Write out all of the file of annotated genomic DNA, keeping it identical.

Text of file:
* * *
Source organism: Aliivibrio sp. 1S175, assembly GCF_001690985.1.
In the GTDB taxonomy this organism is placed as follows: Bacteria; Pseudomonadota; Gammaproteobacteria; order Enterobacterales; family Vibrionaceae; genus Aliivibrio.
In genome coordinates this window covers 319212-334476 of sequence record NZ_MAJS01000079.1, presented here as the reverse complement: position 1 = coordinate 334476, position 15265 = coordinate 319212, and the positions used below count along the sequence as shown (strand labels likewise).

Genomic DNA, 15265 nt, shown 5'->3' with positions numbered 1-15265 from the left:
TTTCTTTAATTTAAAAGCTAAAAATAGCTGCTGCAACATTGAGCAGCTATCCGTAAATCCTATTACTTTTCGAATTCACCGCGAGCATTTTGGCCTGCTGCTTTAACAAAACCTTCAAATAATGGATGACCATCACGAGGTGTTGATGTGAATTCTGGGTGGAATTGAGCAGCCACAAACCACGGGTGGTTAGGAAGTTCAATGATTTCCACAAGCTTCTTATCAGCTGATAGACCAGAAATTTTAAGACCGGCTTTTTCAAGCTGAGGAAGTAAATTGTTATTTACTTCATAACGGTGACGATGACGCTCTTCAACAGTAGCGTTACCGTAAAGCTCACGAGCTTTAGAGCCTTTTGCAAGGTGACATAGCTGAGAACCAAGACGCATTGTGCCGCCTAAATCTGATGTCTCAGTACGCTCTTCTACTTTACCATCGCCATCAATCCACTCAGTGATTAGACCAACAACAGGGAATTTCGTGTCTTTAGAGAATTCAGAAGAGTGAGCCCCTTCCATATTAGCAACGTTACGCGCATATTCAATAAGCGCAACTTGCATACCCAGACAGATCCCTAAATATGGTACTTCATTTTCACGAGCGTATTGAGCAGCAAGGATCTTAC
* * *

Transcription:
Source organism: Aliivibrio sp. 1S175, assembly GCF_001690985.1.
In the GTDB taxonomy this organism is placed as follows: Bacteria; Pseudomonadota; Gammaproteobacteria; order Enterobacterales; family Vibrionaceae; genus Aliivibrio.
In genome coordinates this window covers 319212-334476 of sequence record NZ_MAJS01000079.1, presented here as the reverse complement: position 1 = coordinate 334476, position 15265 = coordinate 319212, and the positions used below count along the sequence as shown (strand labels likewise).

Genomic DNA, 15265 nt, shown 5'->3' with positions numbered 1-15265 from the left:
TTTCTTTAATTTAAAAGCTAAAAATAGCTGCTGCAACATTGAGCAGCTATCCGTAAATCCTATTACTTTTCGAATTCACCGCGAGCATTTTGGCCTGCTGCTTTAACAAAACCTTCAAATAATGGATGACCATCACGAGGTGTTGATGTGAATTCTGGGTGGAATTGAGCAGCCACAAACCACGGGTGGTTAGGAAGTTCAATGATTTCCACAAGCTTCTTATCAGCTGATAGACCAGAAATTTTAAGACCGGCTTTTTCAAGCTGAGGAAGTAAATTGTTATTTACTTCATAACGGTGACGATGACGCTCTTCAACAGTAGCGTTACCGTAAAGCTCACGAGCTTTAGAGCCTTTTGCAAGGTGACATAGCTGAGAACCAAGACGCATTGTGCCGCCTAAATCTGATGTCTCAGTACGCTCTTCTACTTTACCATCGCCATCAATCCACTCAGTGATTAGACCAACAACAGGGAATTTCGTGTCTTTAGAGAATTCAGAAGAGTGAGCCCCTTCCATATTAGCAACGTTACGCGCATATTCAATAAGCGCAACTTGCATACCCAGACAGATCCCTAAATATGGTACTTCATTTTCACGAGCGTATTGAGCAGCAAGGATCTTAC